§ Bill read 3a.
§ THE EARL OF ZETLAND
moved the omission of Clause 42, which proposed to limit the amount of compensation for accidents to be paid to passengers holding workmen's tickets to £100, and to substitute the arbitration of the Board of Trade for proceedings in a Court of Law in such cases.
§ THE DUKE OF RICHMOND
was in favour of retaining the clause. A similar clause had been inserted in the Metropolitan Railway Extension Act of 1864, in the East London Railway Bill of 1865, and in the London, Chatham, and Dover Bill. But the clause objected to in the Bill under consideration would work more beneficially for mechanics and others of their class, than the similar clauses in the Acts to which he had referred. Railways which were at present bound to run workmen's trains were not liable, except to an extent limited by law, for accidents to passengers by them; and since the companies chose to permit workmen to travel by more trains than the single train each way at the penny fares, he thought it only right that the principle of limited compensation should be accorded to the companies in respect to those passengers, in the same way as if they travelled by the special morning or evening workmen's trains. If the principle were found to be just when applied to the single train, surely it would be equally just to extend it to the several trains. The fact was that the limitation would work advantageously for the working classes. If it were not so extended, the result would be that the additional accommodation would be discontinued.
LORD STANLEY or ALDERLEY
said, that in his opinion the railway companies should be liable to the full extent, as estimated by a jury, for injuries done to passengers through the negligence of their servants. He knew of no sufficient reason to induce the Legislature to order that the family of an artizan should not be compensated to the full extent of their loss in case he should be killed by an accident in a railway train which had arisen, in the opinion of a jury, in consequence of the negligence of the railway company's servants. It might be urged that, under the circumstances, it would be advisable to limit the amount of compensation in case of accident in proportion to the fare paid; but he thought it very probable that if the principle were once admitted in a general way it would be framed into a precedent, and their Lordships would be asked to admit the principle again and again. If he gave his consent to retain the clause, it would be on the distinct understanding that it should not be made a precedent.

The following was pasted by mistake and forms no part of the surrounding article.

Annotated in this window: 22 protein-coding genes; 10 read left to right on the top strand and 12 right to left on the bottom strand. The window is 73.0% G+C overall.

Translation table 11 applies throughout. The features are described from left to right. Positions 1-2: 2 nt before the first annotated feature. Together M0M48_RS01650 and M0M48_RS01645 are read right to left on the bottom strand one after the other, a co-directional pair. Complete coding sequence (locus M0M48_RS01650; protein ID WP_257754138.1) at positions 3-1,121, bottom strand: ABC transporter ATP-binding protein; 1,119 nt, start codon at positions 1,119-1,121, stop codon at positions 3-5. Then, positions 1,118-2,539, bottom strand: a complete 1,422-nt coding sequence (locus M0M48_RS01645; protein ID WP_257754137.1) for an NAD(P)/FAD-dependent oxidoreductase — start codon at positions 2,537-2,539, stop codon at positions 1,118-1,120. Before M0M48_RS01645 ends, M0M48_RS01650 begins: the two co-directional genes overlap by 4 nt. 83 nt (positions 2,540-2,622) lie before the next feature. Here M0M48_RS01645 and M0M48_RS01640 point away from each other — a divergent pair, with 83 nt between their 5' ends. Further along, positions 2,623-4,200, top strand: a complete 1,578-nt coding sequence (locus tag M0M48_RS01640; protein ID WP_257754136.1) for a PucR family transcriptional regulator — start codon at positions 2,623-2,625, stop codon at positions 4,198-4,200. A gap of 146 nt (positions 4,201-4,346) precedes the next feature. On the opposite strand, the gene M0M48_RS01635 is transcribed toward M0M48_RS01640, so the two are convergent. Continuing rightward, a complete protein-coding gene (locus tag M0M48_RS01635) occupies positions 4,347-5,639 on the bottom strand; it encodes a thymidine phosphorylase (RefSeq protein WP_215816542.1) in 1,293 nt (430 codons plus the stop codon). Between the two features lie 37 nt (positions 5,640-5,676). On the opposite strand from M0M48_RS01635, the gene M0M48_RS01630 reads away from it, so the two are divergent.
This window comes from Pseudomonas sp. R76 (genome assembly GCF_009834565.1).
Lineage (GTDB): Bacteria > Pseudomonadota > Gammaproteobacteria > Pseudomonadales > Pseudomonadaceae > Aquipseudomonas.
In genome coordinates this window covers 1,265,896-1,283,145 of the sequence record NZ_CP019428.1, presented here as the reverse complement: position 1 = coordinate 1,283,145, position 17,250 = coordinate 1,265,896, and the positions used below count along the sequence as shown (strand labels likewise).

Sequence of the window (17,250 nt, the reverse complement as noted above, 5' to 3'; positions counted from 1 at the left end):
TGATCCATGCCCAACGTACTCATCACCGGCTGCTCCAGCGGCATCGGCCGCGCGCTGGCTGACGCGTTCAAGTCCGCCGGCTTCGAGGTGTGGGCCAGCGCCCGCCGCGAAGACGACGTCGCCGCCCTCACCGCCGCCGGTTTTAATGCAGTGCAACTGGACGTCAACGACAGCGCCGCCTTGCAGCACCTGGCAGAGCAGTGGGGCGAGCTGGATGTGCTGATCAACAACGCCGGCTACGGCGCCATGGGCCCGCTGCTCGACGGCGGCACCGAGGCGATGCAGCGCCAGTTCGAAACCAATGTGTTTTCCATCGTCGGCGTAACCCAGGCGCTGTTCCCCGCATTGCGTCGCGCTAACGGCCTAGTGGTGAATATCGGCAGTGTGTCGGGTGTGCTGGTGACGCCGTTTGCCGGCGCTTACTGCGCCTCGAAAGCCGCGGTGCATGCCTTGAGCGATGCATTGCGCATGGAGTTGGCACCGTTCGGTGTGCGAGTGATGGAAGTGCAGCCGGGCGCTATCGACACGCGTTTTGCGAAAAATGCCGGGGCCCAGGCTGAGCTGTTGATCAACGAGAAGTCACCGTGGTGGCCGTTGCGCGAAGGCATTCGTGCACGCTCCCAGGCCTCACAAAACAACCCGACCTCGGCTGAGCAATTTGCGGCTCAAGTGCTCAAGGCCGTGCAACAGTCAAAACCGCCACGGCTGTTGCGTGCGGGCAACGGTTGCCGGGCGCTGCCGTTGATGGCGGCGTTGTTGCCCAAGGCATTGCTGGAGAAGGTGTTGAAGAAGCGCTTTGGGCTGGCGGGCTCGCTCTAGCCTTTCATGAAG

said, the noble Earl spoke as if it were proposed to introduce the principle of the clause into a Bill for the first time. That was not the case. It was part of the arrangement, when metropolitan railway companies were required to run workmen's trains, that they should not be liable for more than £100 on account of an accident to a passenger by these trains. Now that the railway companies had at their own risk allowed workmen to travel at the penny fares by any train, he thought it fair to extend the limit of compensation to passengers, travelling with workmen's tickets by those trains.
§ Resolved in the Negative.
§ Bill passed, and sent to the Commons.